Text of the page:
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  1. 1. APA
  2. 2. <ul><li>The American Psychological Association (APA) style is widely accepted in the social sciences and other fields, such as education, business, and nursing. </li></ul>
  3. 3. <ul><li>The APA citation format requires parenthetical citations within the text rather than endnotes or footnotes. </li></ul>
  4. 4. <ul><li>Citations in the text provide brief information, usually the name of the author and the date of publication, to lead the reader to the source of information in the reference list at the end of the paper. </li></ul>
  5. 5. <ul><li>I. JOURNALS, MAGAZINES, NEWSPAPERS IN PRINT FORMAT </li></ul>Author, A. A., Author, B. B., & Author, C. C. (Year). Title of article. Title of Journal, xx, xxx-xxx.
  6. 6. <ul><li>One Author </li></ul>Williams, J. H. (2008). Employee engagement: Improving participation in safety. Professional Safety, 53 (12), 40-45.
  7. 7. <ul><li>Magazine Article </li></ul>Mathews, J., Berrett, D., & Brillman, D. (2005, May 16). Other winningequations. Newsweek, 145 (20), 58-59.
  8. 8. <ul><li>Newspaper Article with No Author and Discontinuous Pages </li></ul>Generic Prozac debuts. (2001, August 3). The Washington Post, pp. E1, E4.
  9. 9. <ul><li>II. BOOKS, CHAPTERS IN BOOKS, REPORTS, ETC. </li></ul>Author, A. A. (Year). Title of work . Location: Publisher.
  10. 10. <ul><li>One Author </li></ul>Alexie, S. (1992). The business of fancydancing: Stories and poems. Brooklyn, NY: Hang Loose Press.
  11. 11. <ul><li>Corporate Author with an Edition and Published by the Corporate Author </li></ul>American Psychiatric Association. (1994). Diagnostic and statistical manual of mental disorders (4th d.). Washington, DC: Author.
  12. 12. <ul><li>Anonymous Author </li></ul>Dorland’s illustrated medical dictionary (31st ed.). (2007). Philadelphia, PA: Saunders.
  13. 13. <ul><li>Chapter in a Book </li></ul>Booth-LaForce, C., & Kerns, K. A. (2009). Child-parent attachment relationships, peer relationships, and peer-group functioning. In K. H. Rubin, W. M. Bukowski, & B. Laursen (Eds.), Handbook of peer interactions, relationships, and groups (pp. 490-507). New York, NY: Guilford Press.
  14. 14. <ul><li>ERIC Document </li></ul>Shyyan, V., Thurlow, M., & Liu, K. (2005). Student perceptions of instructional strategies: Voices of English language learners with disabilities. Minneapolis, MN: National Center on Educational Outcomes, University of Minnesota. Retrieved from the ERIC database.(ED495903)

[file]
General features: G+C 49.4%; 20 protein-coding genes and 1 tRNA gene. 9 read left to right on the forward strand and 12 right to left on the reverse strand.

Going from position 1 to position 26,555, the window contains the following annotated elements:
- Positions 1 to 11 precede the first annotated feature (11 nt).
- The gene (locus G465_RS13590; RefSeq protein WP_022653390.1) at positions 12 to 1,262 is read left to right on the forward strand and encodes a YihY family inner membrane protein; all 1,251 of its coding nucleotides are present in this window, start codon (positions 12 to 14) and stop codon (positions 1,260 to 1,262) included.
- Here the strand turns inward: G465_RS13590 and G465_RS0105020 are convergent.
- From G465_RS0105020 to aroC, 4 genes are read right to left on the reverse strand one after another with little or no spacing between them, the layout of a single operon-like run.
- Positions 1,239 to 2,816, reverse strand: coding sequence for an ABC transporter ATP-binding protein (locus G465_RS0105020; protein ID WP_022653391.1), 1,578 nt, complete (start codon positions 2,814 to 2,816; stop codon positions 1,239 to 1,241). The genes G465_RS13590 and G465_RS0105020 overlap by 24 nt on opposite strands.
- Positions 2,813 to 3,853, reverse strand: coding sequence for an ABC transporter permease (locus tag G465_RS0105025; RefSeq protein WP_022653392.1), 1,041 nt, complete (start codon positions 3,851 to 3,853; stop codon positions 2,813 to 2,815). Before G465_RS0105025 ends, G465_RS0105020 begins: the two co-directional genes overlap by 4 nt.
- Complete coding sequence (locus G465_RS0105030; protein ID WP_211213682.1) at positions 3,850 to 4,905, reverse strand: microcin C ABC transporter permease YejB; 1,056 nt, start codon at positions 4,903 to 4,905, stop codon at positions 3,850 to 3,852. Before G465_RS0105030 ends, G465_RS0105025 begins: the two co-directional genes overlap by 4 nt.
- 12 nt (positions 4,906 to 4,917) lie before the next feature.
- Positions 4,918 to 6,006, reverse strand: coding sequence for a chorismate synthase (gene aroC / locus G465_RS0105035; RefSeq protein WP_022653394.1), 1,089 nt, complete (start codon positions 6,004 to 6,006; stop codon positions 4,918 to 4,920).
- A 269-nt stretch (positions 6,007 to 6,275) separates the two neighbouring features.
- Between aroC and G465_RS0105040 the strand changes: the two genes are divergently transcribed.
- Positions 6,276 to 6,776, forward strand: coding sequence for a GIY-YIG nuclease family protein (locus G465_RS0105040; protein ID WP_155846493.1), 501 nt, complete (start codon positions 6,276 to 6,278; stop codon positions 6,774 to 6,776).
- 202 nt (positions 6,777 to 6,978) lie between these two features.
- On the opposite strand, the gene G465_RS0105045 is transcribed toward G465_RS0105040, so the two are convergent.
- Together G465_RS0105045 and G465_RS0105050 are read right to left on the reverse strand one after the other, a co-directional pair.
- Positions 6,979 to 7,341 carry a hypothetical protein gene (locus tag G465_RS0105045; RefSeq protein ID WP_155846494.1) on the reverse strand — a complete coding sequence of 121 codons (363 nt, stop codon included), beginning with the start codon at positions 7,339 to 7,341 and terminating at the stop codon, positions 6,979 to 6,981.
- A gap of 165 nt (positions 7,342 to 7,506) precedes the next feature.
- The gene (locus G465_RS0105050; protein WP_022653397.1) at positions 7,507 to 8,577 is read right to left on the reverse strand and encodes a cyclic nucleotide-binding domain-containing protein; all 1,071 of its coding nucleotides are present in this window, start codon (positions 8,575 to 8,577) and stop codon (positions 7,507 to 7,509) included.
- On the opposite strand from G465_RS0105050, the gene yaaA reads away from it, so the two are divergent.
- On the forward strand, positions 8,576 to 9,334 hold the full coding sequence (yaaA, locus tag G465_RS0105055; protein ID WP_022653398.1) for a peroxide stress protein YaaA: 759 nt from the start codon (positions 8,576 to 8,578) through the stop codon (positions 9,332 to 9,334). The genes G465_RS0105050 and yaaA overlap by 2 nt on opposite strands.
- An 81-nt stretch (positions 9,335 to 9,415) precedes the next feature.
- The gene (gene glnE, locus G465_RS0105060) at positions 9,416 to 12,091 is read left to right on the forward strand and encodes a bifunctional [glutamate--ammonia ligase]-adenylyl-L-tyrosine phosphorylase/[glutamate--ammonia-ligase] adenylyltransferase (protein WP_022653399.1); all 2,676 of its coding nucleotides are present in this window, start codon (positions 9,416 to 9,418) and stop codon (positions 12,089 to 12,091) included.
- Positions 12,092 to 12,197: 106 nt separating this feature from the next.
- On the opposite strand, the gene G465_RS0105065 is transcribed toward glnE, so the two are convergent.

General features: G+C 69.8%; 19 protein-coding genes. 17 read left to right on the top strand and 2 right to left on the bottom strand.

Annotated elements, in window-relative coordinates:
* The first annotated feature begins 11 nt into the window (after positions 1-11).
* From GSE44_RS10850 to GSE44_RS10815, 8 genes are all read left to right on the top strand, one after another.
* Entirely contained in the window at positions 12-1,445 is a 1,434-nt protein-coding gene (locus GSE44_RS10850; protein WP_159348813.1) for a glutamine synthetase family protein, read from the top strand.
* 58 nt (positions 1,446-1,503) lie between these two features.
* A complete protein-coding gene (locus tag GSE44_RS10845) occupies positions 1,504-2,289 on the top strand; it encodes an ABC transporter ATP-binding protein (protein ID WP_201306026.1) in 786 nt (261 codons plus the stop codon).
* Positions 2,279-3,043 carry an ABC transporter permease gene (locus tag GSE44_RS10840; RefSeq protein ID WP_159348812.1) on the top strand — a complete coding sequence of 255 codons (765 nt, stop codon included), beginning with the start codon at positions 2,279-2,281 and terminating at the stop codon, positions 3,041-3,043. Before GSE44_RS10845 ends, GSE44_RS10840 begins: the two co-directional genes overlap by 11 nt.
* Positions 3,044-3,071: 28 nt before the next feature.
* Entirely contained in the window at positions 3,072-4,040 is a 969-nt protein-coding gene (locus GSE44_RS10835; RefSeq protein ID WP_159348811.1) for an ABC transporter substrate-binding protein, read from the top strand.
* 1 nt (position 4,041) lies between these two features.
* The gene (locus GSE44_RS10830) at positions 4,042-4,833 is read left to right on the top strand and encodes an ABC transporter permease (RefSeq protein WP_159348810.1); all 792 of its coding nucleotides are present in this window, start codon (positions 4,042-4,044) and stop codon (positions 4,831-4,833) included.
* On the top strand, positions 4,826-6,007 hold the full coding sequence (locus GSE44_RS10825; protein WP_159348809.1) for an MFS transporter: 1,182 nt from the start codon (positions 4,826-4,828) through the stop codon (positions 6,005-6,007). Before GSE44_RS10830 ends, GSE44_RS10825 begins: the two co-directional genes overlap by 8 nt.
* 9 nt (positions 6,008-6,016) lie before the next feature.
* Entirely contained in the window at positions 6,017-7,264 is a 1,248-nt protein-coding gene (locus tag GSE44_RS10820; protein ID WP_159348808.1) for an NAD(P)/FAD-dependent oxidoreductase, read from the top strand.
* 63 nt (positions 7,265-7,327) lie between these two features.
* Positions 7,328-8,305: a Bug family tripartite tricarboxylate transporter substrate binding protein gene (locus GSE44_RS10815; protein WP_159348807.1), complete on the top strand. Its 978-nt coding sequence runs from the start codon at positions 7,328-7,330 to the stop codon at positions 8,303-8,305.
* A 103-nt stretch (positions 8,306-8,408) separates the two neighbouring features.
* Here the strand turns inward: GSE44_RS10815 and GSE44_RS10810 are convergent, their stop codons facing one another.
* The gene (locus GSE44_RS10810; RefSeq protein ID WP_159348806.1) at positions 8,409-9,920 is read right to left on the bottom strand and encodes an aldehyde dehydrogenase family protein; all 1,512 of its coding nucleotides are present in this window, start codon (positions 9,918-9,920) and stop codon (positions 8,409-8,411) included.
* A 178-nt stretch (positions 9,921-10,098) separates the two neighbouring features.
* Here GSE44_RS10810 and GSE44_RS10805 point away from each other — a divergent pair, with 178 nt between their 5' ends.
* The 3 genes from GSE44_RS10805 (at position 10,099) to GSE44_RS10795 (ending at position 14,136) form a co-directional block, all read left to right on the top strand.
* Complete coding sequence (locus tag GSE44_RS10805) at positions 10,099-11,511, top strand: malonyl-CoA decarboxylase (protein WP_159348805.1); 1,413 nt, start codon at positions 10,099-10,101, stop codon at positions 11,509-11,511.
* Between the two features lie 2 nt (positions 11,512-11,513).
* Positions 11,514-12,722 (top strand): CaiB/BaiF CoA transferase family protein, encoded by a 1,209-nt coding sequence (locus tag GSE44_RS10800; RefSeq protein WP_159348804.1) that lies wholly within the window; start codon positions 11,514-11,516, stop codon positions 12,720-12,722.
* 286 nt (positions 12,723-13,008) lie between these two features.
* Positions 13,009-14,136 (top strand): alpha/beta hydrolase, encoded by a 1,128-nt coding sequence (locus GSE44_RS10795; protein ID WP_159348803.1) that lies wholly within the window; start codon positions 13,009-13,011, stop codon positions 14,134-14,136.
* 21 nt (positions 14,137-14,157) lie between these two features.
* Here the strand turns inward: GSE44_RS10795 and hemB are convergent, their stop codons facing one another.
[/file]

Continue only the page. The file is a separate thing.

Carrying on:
15. 15. <ul><li>III. ONLINE JOURNALS, MAGAZINES, NEWSPAPERS </li></ul>Author, A. A., Author, B. B., & Author, C. C. (Year). Title of article. Name of Journal, xx, xxx-xxx. doi:xxxxxxxxxx
  16. 16. <ul><li>Article Retrieved from an Online Database </li></ul>Senior, B., & Swailes, S. (2007). Inside management teams: Developing a teamwork survey instrument. British Journal of Management, 18, 138- 153. doi:10.1111/j.1467-8551.2006.00507.x
  17. 17. <ul><li>Article Retrieved from an Online Database </li></ul>Koo, D. J., Chitwoode, D. D., & Sanchez, J. (2008). Violent victimization and the routine activities/lifestyle of active drug users. Journal of Drug Issues, 38, 1105-1137. Retrieved from
  18. 18. <ul><li>Article from an Online Magazine </li></ul>Lodewijkx, H. F. M. (2001, May 23). Individual-group continuity in cooperation and competition under varying communication conditions. Current Issues in Social Psychology, 6 (12), 166-182. Retrieved from
  19. 19. <ul><li>IV. OTHER ONLINE RESOURCES </li></ul>Author, A. A. (Year). Title of work. Retrieved from web address
  20. 20. <ul><li>Online Report from a Nongovernmental Organization </li></ul>Kenney, G. M., Cook, A., & Pelletier, J. (2009). Prospects for reducing uninsured rates among children: How much can premium assistance programs help? Retrieved from Urban Institute website:
  21. 21. <ul><li>Online Report with No Author Identified and No Date </li></ul>GVU's 10th WWW user survey. (n.d.). Retrieved from
  22. 22. <ul><li>V. REFERENCE CITATIONS IN TEXT </li></ul>
  23. 23. <ul><li>Indirect Quotation with Parenthetical Citation </li></ul>Libraries historically highly value intellectual freedom and patron confidentiality (LaRue, 2007).
  24. 24. <ul><li>Indirect Quotation with Author as Part of the Narrative </li></ul>LaRue (2007) identified intellectual freedom and patron confidentiality as two key values held historically by libraries.
  25. 25. <ul><li>Direct Quotation with Parenthetical Citation </li></ul>Darwin used the metaphor of the tree of life &quot;to express the other form of interconnectedness–genealogical rather than ecological&quot; (Gould & Brown, 1991, p. 14).
  26. 26. <ul><li>Direct Quotation with Author as Part of the Narrative </li></ul>Gould and Brown (1991) explained that Darwin used the metaphor of the tree of life &quot;to express the other form of interconnectedness–genealogical rather than ecological” (p. 14).
  27. 27. FAIR USE